Switzerland and the People's Republic of China have maintained bilateral relations since 1950. The two countries conduct dialogue on a wide range of issues, including the environment, development cooperation, human rights, migration, education, science and finance.
Bilateral relations Switzerland–China
Key aspects of diplomatic relations
Relations between Switzerland and China are good and cover a wide range of areas. In addition to regular official contacts, projects are carried out in partnership with cantons, municipalities and communes. At civil society level, lively exchanges take place between experts, academics and artists' associations. A total of 30 expert dialogues are in place (15 of which are ongoing).
In 2021, the Federal Council adopted a China strategy defining Switzerland's China policy objectives and measures for the period 2021–24, based on the foreign policy priorities of peace and human rights, prosperity, sustainability and digitalisation.
Since 2010, China has been Switzerland's biggest trading partner in Asia and third largest globally after the EU and the United States.
A bilateral free trade agreement was signed in Beijing in 2013 and entered into force on 1 July 2014. The agreement contains provisions on trade in goods and services, non-tariff barriers to trade, intellectual property protection, and sustainable trade and development. In addition, since 2013 the People's Bank of China and the State Secretariat for International Financial Matters (SIF) have been engaged in a regular dialogue on financial matters.
In 2019, Switzerland and China signed a memorandum of understanding (MoU) on third-party market cooperation in connection with China's Belt and Road Initiative (BRI). Since 2007, Switzerland and China have also conducted a bilateral dialogue on intellectual property. Regular bilateral exchanges also take place in the context of the Switzerland-China Joint Economic Commission.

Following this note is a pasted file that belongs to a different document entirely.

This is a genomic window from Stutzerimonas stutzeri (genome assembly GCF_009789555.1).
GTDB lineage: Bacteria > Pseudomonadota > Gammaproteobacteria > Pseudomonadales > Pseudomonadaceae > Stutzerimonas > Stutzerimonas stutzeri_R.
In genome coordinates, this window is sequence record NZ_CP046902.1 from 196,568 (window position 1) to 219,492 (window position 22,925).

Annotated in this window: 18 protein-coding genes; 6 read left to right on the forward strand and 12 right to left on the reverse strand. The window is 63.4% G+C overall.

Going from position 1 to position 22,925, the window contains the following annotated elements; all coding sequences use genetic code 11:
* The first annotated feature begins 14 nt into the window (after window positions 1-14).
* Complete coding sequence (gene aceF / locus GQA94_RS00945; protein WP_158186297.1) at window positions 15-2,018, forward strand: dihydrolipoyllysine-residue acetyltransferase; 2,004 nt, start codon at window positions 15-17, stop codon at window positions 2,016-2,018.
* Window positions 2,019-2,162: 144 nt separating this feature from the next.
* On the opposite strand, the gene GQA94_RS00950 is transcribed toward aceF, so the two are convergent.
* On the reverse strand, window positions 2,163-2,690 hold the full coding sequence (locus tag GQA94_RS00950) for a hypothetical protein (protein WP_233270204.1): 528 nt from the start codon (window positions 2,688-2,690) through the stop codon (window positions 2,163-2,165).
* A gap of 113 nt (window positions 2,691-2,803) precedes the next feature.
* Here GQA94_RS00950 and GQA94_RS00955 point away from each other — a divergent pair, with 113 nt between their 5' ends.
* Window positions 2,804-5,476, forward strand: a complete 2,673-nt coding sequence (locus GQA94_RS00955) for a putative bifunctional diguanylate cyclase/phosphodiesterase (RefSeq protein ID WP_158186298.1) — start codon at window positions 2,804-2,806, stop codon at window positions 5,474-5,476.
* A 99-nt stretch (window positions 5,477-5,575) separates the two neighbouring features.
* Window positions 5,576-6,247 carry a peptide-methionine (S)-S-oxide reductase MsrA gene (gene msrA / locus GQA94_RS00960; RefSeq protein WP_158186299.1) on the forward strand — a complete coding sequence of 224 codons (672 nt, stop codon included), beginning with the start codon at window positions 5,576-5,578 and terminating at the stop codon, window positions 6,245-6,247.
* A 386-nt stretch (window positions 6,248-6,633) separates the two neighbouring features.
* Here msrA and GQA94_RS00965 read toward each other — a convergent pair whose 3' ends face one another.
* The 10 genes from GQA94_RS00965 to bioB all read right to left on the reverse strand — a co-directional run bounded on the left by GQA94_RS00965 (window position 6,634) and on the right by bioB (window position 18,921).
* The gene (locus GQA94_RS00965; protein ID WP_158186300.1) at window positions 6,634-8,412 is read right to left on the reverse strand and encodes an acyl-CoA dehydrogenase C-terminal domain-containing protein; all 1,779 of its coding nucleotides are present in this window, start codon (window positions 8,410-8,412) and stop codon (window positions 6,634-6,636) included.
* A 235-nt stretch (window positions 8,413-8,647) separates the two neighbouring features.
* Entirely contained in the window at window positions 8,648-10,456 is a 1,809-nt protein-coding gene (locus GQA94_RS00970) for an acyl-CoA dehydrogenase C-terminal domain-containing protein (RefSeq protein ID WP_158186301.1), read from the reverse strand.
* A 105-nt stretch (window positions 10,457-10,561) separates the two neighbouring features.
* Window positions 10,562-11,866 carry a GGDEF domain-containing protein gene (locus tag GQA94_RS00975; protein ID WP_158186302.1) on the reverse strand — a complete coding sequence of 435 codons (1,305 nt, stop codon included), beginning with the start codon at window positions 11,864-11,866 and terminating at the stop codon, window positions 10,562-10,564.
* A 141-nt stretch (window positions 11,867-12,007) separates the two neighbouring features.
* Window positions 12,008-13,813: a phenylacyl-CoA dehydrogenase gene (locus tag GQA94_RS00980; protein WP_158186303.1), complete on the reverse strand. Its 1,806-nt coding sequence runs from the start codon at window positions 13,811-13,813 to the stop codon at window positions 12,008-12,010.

Cooperation in education, research and innovation
China is a significant partner for Switzerland in education, research and innovation.
Official dialogue in a number of areas allows for exchanges on topics of shared interest, facilitating and promoting projects.
Swissnex China, based in Shanghai since 2008, and the Swiss embassy in Beijing actively support Swiss stakeholders in the fields of education, research and innovation through networking, advice, promotion and inspiration.
Chinese researchers are eligible to apply for Swiss Government Excellence Scholarships. Chinese students make up the fourth largest community of foreign students in Switzerland.
Promoting human rights is a constitutionally mandated objective of Switzerland's foreign policy. Switzerland raises human rights issues in all bilateral and multilateral relations with China. In addition to specific consultations in the areas of labour law and international law, China and Switzerland have been conducting a human rights dialogue since 1991. The human rights dialogue focuses on the following:
- Criminal law, criminal procedure and the penal system
- Minorities and religious freedom
- Human rights defenders
- International human rights issues
Switzerland and China also maintain vibrant cultural relations. In 2010, Switzerland opened a liaison office of the Swiss Arts Council Pro Helvetia in Shanghai. The two countries signed an agreement on cultural cooperation in January 2017.
The 2013 bilateral agreement between China and Switzerland on the illicit import, export and repatriation of cultural goods has been instrumental in boosting cultural exchanges.
A series of joint projects were carried out in Switzerland and China in 2020 to mark the 70th anniversary of the establishment of diplomatic relations between the two countries.
Swiss nationals in China
At the end of 2021, there were 2,981 Swiss nationals living in China.
History of bilateral relations
The first official contacts between the two countries were made in 1906. A treaty of friendship was signed in 1918 formalising relations.
Switzerland recognised the People's Republic of China on 17 January 1950 – one of the first Western states to do so. Bilateral relations were rapidly expanded after 1979 following the launch of Deng Xiaoping's reform and opening-up policy. An MoU was signed in 2007 to increase high-level political consultations and strengthen bilateral relations in all areas. Since 2018, the head of the Federal Department of Foreign Affairs and China's foreign minister have held a strategic dialogue. In 2020, Switzerland and China celebrated the 70th anniversary of the establishment of diplomatic relations between the two countries.